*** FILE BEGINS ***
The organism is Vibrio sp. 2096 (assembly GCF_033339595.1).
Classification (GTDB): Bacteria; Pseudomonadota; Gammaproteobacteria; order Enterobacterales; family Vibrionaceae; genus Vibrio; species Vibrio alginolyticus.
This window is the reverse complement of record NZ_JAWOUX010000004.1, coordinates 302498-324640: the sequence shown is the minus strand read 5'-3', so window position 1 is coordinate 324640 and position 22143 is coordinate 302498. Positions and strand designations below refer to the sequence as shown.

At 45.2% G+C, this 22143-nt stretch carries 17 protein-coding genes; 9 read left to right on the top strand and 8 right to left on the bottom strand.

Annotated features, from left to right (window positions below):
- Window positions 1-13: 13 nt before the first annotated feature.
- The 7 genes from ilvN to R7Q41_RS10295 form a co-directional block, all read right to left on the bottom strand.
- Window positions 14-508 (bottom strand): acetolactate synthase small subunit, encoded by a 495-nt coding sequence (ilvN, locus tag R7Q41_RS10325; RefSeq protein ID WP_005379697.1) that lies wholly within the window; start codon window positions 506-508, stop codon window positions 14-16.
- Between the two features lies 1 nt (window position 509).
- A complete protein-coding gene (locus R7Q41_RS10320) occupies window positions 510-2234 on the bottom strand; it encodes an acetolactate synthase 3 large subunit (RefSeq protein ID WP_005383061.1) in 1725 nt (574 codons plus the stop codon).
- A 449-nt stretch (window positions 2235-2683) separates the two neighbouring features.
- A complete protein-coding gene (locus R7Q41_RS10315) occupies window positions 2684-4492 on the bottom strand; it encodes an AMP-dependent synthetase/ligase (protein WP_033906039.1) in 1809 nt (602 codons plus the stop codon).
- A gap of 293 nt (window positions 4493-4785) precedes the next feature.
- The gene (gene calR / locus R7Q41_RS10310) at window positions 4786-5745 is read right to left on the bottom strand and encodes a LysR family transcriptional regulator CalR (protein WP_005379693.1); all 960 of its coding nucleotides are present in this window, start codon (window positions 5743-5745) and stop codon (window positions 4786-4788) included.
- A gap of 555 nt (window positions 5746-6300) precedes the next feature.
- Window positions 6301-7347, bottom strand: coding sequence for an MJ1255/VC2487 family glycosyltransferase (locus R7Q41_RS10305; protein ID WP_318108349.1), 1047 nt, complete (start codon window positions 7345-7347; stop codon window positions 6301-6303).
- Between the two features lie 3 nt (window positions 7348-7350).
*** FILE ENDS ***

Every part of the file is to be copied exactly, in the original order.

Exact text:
The organism is Vibrio sp. 2096 (assembly GCF_033339595.1).
Classification (GTDB): Bacteria; Pseudomonadota; Gammaproteobacteria; order Enterobacterales; family Vibrionaceae; genus Vibrio; species Vibrio alginolyticus.
This window is the reverse complement of record NZ_JAWOUX010000004.1, coordinates 302498-324640: the sequence shown is the minus strand read 5'-3', so window position 1 is coordinate 324640 and position 22143 is coordinate 302498. Positions and strand designations below refer to the sequence as shown.

At 45.2% G+C, this 22143-nt stretch carries 17 protein-coding genes; 9 read left to right on the top strand and 8 right to left on the bottom strand.

Annotated features, from left to right (window positions below):
- Window positions 1-13: 13 nt before the first annotated feature.
- The 7 genes from ilvN to R7Q41_RS10295 form a co-directional block, all read right to left on the bottom strand.
- Window positions 14-508 (bottom strand): acetolactate synthase small subunit, encoded by a 495-nt coding sequence (ilvN, locus tag R7Q41_RS10325; RefSeq protein ID WP_005379697.1) that lies wholly within the window; start codon window positions 506-508, stop codon window positions 14-16.
- Between the two features lies 1 nt (window position 509).
- A complete protein-coding gene (locus R7Q41_RS10320) occupies window positions 510-2234 on the bottom strand; it encodes an acetolactate synthase 3 large subunit (RefSeq protein ID WP_005383061.1) in 1725 nt (574 codons plus the stop codon).
- A 449-nt stretch (window positions 2235-2683) separates the two neighbouring features.
- A complete protein-coding gene (locus R7Q41_RS10315) occupies window positions 2684-4492 on the bottom strand; it encodes an AMP-dependent synthetase/ligase (protein WP_033906039.1) in 1809 nt (602 codons plus the stop codon).
- A gap of 293 nt (window positions 4493-4785) precedes the next feature.
- The gene (gene calR / locus R7Q41_RS10310) at window positions 4786-5745 is read right to left on the bottom strand and encodes a LysR family transcriptional regulator CalR (protein WP_005379693.1); all 960 of its coding nucleotides are present in this window, start codon (window positions 5743-5745) and stop codon (window positions 4786-4788) included.
- A gap of 555 nt (window positions 5746-6300) precedes the next feature.
- Window positions 6301-7347, bottom strand: coding sequence for an MJ1255/VC2487 family glycosyltransferase (locus R7Q41_RS10305; protein ID WP_318108349.1), 1047 nt, complete (start codon window positions 7345-7347; stop codon window positions 6301-6303).
- Between the two features lie 3 nt (window positions 7348-7350).